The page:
In Northern Siberia, along the coast of the Arctic Ocean – where weather observations are scarce – model analyses showed temperatures soaring 40 degrees above normal on July 5, to over 90 degrees. “It is absolutely incredible and really one of the most intense heat events I’ve ever seen for so far north,” wrote meteorologist Nick Humphrey, who offers more detail on this extraordinary high-latitude hot spell on his blog.
On Thursday, Africa likely witnessed its hottest temperature ever reliably measured. Ouargla, Algeria soared to 124.3 degrees (51.3 Celsius). If verified, it would surpass Africa’s previous highest reliable temperature measurement of 123.3 degrees (50.7 Celsius) set July 13, 1961, in Morocco.
No single record, in isolation, can be attributed to global warming. But collectively, these heat records are consistent with the kind of extremes we expect to see increase in a warming world.
Let’s take a tour around the world of the recent hot-weather milestones.
A massive and intense heat dome has consumed the eastern two-thirds of the United States and southeast Canada since late last week. It’s not only been hot but also exceptionally humid. Here are some of the notable all-time records set:
Excessive heat torched the British Isles late last week. The stifling heat caused roads and roofs to buckle, the Weather Channel reported, and resulted in multiple all-time record highs:
- In Scotland, Glasgow had its hottest day on record, hitting 89.4 degrees (31.9 Celsius). Previously, it was reported that Scotland set its hottest temperature on record of 91.8 degrees (33.2 Celsius) on June 28 in Motherwell, about 12 miles southeast of Glasgow. However, upon further evaluation, the U.K. Met Office determined the record was invalid due to an artificial heating source near the temperature sensor.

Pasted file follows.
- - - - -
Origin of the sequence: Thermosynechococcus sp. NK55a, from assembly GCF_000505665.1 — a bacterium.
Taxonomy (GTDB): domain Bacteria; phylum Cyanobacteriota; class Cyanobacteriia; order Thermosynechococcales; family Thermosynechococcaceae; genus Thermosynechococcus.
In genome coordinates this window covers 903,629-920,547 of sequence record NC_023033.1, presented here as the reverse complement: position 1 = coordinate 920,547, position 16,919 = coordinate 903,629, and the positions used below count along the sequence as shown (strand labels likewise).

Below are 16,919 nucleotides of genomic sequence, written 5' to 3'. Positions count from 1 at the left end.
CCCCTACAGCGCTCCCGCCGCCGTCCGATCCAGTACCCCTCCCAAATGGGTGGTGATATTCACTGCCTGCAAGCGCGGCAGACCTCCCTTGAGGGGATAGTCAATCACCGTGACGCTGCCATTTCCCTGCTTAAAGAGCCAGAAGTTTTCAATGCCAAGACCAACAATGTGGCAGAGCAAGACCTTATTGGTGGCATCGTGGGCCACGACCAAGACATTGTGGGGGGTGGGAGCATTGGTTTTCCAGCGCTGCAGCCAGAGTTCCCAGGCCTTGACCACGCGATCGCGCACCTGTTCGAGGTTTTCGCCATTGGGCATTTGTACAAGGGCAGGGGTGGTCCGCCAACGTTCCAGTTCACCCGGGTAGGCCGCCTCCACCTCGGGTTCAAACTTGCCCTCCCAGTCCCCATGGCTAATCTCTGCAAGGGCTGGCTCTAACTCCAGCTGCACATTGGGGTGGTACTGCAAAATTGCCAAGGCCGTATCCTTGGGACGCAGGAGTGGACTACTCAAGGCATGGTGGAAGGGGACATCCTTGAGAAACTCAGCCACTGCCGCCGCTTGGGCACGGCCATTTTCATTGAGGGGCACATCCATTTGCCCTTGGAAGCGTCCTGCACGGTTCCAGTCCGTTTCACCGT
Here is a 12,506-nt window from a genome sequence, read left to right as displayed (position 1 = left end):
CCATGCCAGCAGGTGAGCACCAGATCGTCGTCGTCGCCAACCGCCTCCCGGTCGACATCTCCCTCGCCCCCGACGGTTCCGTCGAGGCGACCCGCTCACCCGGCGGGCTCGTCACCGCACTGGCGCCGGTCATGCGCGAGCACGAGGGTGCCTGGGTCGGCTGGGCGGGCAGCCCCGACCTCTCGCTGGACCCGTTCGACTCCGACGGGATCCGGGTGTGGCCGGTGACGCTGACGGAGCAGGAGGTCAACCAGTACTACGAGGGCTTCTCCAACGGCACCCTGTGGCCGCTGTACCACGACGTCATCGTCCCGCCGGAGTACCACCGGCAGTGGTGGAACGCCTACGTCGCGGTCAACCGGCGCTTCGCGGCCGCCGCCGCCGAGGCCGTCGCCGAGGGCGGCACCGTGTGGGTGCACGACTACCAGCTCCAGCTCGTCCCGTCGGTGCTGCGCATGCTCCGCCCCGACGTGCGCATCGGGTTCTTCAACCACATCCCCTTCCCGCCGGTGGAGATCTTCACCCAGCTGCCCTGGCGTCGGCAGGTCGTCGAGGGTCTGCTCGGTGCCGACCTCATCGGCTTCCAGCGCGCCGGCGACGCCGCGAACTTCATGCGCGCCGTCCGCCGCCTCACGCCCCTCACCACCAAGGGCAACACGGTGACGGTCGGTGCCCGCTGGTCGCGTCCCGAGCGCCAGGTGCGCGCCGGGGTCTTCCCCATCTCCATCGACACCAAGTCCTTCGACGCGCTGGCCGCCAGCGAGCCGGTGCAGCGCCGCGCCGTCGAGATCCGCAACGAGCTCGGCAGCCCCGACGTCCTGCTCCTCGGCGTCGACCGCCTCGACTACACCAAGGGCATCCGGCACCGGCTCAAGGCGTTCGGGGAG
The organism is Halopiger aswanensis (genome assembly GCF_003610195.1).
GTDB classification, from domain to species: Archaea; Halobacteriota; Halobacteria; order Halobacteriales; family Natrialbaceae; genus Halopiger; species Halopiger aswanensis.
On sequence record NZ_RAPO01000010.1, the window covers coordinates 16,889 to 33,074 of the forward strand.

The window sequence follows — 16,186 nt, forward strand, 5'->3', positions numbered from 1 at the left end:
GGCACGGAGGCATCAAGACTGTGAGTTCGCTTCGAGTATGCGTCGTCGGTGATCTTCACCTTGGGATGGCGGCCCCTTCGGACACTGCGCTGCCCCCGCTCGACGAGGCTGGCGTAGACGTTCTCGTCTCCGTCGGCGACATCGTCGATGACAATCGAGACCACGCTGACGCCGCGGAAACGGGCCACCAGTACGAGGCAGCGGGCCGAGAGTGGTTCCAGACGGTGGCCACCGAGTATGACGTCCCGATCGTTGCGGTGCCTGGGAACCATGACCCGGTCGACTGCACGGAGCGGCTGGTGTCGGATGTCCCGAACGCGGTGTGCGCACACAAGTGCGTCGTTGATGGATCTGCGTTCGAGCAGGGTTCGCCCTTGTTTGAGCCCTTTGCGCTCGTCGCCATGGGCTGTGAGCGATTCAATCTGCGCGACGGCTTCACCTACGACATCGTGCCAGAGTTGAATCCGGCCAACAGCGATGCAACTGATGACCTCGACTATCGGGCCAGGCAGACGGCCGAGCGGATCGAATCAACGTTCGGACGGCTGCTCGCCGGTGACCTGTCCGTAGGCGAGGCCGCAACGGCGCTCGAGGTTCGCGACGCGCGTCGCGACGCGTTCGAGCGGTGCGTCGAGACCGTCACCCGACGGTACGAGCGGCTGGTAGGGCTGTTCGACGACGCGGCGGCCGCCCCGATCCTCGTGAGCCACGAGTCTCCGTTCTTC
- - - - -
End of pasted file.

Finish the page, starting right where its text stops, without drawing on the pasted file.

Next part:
- In Ireland, on June 28, Shannon hit 89.6 degrees (32 Celsius), its all-time record.
- In Northern Ireland,
- Belfast hit 85.1 degrees (29.5 Celsius) on June 28, its all-time record.
- Castlederg hit 86.2 degrees (30.1 Celsius) on June 29, its all-time record.
A large dome of high pressure, or heat dome, has persistently sat on top of Eurasia over the past week, resulting in some extraordinarily hot weather:
As we reported, Quriyat, Oman, posted the world’s hottest low temperature ever recorded on June 28: 109 degrees (42.6 Celsius).
These various records add to a growing list of heat milestones set over the past 15 months that are part and parcel of a planet that is trending hotter as greenhouse gas concentrations increase because of human activity:
- In April, Pakistan posted the hottest temperature ever observed on Earth during the month of 122.4 degrees (50.2 Celsius).
- Dallas had never hit 90 degrees in November before, but it did so three times in four days in 2017.
- In late October 2017, temperatures soared to 108 degrees in Southern California, the hottest weather on record so late in the season in the entire United States.
- On Sept. 1, 2017, San Francisco hit 106 degrees, smashing its all-time hottest temperature.
- In late July 2017, Shanghai registered its highest temperature in recorded history, 105.6 degrees (40.9 Celsius).
- In mid-July, Spain posted its highest temperature recorded when Cordoba Airport (in the south) hit 116.4 degrees (46.9 Celsius).
- In July 2017, Death Valley, Calif., endured the hottest month recorded on Earth.
- In late June 2017, Ahvaz, Iran, soared to 128.7 degrees Fahrenheit (53.7 Celsius) — that country’s all-time hottest temperature.
- In late May 2017, the western town of Turbat in Pakistan hit 128.3 degrees (53.5 Celsius), tying the all-time highest temperature in that country and the world-record temperature for May, according to Masters.
(Correction: The original version of this post listed Belfast as part of Ireland. It is the capital of Northern Ireland, and this has been updated.)